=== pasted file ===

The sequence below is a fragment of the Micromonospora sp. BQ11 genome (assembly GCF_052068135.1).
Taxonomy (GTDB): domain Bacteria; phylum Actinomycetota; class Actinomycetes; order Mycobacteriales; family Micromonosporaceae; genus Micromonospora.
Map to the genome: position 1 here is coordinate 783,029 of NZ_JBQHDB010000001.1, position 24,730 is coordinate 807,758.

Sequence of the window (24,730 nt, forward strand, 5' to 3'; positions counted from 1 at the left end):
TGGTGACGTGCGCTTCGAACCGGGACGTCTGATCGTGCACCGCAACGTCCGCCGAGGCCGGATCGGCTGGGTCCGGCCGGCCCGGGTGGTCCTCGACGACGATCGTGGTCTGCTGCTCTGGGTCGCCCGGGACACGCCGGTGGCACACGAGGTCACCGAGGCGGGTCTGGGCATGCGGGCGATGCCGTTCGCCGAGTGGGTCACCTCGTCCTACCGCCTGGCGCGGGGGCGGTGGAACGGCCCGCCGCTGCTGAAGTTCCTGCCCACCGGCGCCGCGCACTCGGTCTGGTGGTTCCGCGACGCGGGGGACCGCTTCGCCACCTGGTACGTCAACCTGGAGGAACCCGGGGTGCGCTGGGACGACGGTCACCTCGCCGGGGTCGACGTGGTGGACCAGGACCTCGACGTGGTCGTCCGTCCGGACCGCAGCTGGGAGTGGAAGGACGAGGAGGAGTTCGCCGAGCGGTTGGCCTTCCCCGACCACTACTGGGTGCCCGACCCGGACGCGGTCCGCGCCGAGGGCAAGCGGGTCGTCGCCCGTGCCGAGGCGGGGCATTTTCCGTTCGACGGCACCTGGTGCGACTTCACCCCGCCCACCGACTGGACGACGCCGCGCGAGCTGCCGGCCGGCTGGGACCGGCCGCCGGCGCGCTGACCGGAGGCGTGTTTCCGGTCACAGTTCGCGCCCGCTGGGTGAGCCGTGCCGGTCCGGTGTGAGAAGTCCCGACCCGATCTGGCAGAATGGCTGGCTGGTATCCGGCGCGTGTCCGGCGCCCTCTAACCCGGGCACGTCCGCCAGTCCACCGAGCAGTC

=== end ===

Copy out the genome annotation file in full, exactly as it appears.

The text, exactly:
The sequence below is a fragment of the Micromonospora sp. BQ11 genome (assembly GCF_052068135.1).
Taxonomy (GTDB): domain Bacteria; phylum Actinomycetota; class Actinomycetes; order Mycobacteriales; family Micromonosporaceae; genus Micromonospora.
Map to the genome: position 1 here is coordinate 783,029 of NZ_JBQHDB010000001.1, position 24,730 is coordinate 807,758.

Sequence of the window (24,730 nt, forward strand, 5' to 3'; positions counted from 1 at the left end):
TGGTGACGTGCGCTTCGAACCGGGACGTCTGATCGTGCACCGCAACGTCCGCCGAGGCCGGATCGGCTGGGTCCGGCCGGCCCGGGTGGTCCTCGACGACGATCGTGGTCTGCTGCTCTGGGTCGCCCGGGACACGCCGGTGGCACACGAGGTCACCGAGGCGGGTCTGGGCATGCGGGCGATGCCGTTCGCCGAGTGGGTCACCTCGTCCTACCGCCTGGCGCGGGGGCGGTGGAACGGCCCGCCGCTGCTGAAGTTCCTGCCCACCGGCGCCGCGCACTCGGTCTGGTGGTTCCGCGACGCGGGGGACCGCTTCGCCACCTGGTACGTCAACCTGGAGGAACCCGGGGTGCGCTGGGACGACGGTCACCTCGCCGGGGTCGACGTGGTGGACCAGGACCTCGACGTGGTCGTCCGTCCGGACCGCAGCTGGGAGTGGAAGGACGAGGAGGAGTTCGCCGAGCGGTTGGCCTTCCCCGACCACTACTGGGTGCCCGACCCGGACGCGGTCCGCGCCGAGGGCAAGCGGGTCGTCGCCCGTGCCGAGGCGGGGCATTTTCCGTTCGACGGCACCTGGTGCGACTTCACCCCGCCCACCGACTGGACGACGCCGCGCGAGCTGCCGGCCGGCTGGGACCGGCCGCCGGCGCGCTGACCGGAGGCGTGTTTCCGGTCACAGTTCGCGCCCGCTGGGTGAGCCGTGCCGGTCCGGTGTGAGAAGTCCCGACCCGATCTGGCAGAATGGCTGGCTGGTATCCGGCGCGTGTCCGGCGCCCTCTAACCCGGGCACGTCCGCCAGTCCACCGAGCAGTC